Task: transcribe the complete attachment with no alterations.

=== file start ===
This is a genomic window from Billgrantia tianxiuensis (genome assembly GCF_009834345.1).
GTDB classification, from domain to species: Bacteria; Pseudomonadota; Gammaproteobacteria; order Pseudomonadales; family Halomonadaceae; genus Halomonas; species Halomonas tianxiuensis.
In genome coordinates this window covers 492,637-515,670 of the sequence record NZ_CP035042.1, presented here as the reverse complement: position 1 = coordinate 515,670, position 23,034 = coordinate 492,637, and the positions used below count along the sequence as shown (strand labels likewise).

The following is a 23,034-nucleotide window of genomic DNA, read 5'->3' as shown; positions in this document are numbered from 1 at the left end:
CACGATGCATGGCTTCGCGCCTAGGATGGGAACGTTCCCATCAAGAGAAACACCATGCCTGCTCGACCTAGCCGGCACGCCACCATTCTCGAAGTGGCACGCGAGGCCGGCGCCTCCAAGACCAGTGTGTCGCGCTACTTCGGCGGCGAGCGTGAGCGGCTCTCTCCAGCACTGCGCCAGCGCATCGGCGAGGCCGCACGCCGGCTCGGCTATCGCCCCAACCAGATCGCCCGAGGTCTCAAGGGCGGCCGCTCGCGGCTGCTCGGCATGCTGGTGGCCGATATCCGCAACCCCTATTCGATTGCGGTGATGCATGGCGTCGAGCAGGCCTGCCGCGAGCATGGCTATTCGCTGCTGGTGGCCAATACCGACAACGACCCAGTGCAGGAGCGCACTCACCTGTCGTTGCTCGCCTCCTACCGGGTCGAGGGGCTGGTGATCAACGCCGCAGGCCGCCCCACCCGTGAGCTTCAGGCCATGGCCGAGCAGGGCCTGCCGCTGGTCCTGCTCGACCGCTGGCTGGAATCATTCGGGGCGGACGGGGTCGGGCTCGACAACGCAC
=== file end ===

This is a genomic window from Billgrantia tianxiuensis (genome assembly GCF_009834345.1).
GTDB classification, from domain to species: Bacteria; Pseudomonadota; Gammaproteobacteria; order Pseudomonadales; family Halomonadaceae; genus Halomonas; species Halomonas tianxiuensis.
In genome coordinates this window covers 492,637-515,670 of the sequence record NZ_CP035042.1, presented here as the reverse complement: position 1 = coordinate 515,670, position 23,034 = coordinate 492,637, and the positions used below count along the sequence as shown (strand labels likewise).

The following is a 23,034-nucleotide window of genomic DNA, read 5'->3' as shown; positions in this document are numbered from 1 at the left end:
CACGATGCATGGCTTCGCGCCTAGGATGGGAACGTTCCCATCAAGAGAAACACCATGCCTGCTCGACCTAGCCGGCACGCCACCATTCTCGAAGTGGCACGCGAGGCCGGCGCCTCCAAGACCAGTGTGTCGCGCTACTTCGGCGGCGAGCGTGAGCGGCTCTCTCCAGCACTGCGCCAGCGCATCGGCGAGGCCGCACGCCGGCTCGGCTATCGCCCCAACCAGATCGCCCGAGGTCTCAAGGGCGGCCGCTCGCGGCTGCTCGGCATGCTGGTGGCCGATATCCGCAACCCCTATTCGATTGCGGTGATGCATGGCGTCGAGCAGGCCTGCCGCGAGCATGGCTATTCGCTGCTGGTGGCCAATACCGACAACGACCCAGTGCAGGAGCGCACTCACCTGTCGTTGCTCGCCTCCTACCGGGTCGAGGGGCTGGTGATCAACGCCGCAGGCCGCCCCACCCGTGAGCTTCAGGCCATGGCCGAGCAGGGCCTGCCGCTGGTCCTGCTCGACCGCTGGCTGGAATCATTCGGGGCGGACGGGGTCGGGCTCGACAACGCAC